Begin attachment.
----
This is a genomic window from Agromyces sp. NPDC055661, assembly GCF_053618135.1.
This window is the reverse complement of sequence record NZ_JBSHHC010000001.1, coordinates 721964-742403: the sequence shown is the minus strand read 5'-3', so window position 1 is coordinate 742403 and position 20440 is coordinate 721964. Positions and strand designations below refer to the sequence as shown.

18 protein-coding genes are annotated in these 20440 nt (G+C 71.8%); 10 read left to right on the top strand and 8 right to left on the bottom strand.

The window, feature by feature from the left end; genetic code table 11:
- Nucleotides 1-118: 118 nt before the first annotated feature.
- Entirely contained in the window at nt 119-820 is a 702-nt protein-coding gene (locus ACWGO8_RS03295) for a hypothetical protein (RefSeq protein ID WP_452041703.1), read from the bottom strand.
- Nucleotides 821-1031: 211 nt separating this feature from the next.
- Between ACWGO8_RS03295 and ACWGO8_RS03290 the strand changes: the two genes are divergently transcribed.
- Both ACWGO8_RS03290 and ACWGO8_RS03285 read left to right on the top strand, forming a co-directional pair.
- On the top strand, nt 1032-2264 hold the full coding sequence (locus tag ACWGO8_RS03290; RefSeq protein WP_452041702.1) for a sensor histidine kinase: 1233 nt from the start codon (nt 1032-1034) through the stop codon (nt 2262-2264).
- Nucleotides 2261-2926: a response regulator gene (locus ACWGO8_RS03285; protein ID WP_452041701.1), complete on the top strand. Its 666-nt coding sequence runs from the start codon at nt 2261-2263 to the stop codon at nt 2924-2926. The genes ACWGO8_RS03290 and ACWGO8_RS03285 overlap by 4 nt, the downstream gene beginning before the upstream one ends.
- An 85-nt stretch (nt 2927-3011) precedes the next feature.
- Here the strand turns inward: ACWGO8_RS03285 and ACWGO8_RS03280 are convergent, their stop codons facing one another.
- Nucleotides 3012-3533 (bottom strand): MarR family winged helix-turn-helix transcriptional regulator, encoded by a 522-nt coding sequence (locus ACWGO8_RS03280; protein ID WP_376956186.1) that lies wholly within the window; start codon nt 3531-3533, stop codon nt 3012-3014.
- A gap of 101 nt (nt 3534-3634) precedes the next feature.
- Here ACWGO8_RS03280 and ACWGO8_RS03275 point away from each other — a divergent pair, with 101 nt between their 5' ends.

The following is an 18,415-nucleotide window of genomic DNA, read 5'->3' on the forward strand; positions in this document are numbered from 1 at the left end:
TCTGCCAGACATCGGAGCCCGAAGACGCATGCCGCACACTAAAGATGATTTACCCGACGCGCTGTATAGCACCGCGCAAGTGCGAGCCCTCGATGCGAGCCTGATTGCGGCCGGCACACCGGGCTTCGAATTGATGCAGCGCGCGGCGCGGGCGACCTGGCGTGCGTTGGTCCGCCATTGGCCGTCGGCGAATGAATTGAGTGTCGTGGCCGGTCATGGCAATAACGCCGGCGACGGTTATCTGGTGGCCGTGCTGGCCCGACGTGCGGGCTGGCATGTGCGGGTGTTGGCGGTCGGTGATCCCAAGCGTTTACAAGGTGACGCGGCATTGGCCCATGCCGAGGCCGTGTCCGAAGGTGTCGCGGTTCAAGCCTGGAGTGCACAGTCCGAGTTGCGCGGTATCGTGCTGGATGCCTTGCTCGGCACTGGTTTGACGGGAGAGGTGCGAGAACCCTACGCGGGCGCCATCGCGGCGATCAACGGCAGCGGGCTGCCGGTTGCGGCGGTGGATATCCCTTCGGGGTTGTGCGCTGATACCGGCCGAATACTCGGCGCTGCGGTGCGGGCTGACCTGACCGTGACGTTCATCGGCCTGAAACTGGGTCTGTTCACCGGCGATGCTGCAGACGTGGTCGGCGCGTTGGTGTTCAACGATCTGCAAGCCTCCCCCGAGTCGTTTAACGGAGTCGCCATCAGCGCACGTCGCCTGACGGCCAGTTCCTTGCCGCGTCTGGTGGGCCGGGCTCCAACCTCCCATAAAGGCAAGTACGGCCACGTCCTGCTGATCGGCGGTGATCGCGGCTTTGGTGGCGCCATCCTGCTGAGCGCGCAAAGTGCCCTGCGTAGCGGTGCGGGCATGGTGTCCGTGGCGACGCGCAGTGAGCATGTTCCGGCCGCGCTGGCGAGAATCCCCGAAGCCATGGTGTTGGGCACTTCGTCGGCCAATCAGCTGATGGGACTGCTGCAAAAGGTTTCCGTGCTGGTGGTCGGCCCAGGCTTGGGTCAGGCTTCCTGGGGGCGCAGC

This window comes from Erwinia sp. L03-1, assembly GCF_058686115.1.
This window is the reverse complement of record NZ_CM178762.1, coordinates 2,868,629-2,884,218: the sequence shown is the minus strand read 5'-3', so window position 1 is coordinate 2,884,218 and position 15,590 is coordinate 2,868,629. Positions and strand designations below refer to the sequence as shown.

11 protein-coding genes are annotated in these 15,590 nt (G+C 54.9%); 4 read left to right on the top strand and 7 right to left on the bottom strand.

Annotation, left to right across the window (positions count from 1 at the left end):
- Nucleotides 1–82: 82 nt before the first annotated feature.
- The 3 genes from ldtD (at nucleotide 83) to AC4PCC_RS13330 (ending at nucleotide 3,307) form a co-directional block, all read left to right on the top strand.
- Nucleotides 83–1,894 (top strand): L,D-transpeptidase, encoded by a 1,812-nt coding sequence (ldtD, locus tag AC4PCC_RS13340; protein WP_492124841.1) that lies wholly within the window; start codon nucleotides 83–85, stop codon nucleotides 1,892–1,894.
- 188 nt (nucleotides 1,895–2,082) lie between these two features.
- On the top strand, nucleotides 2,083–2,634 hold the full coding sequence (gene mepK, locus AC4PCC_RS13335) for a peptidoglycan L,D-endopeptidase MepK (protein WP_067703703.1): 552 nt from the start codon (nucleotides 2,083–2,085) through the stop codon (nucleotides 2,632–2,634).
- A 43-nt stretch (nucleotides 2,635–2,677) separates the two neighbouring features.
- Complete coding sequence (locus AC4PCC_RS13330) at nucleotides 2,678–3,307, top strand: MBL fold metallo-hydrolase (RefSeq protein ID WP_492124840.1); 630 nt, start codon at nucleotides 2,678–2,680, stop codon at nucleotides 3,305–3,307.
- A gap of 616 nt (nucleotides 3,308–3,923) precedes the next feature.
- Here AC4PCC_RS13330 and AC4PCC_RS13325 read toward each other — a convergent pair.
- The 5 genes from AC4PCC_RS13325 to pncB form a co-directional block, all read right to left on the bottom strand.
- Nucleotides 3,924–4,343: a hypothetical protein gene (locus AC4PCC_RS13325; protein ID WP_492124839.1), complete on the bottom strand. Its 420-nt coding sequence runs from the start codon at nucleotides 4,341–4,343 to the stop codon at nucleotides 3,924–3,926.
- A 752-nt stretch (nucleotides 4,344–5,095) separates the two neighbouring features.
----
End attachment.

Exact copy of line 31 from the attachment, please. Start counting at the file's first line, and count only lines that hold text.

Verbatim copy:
- Here AC4PCC_RS13330 and AC4PCC_RS13325 read toward each other — a convergent pair.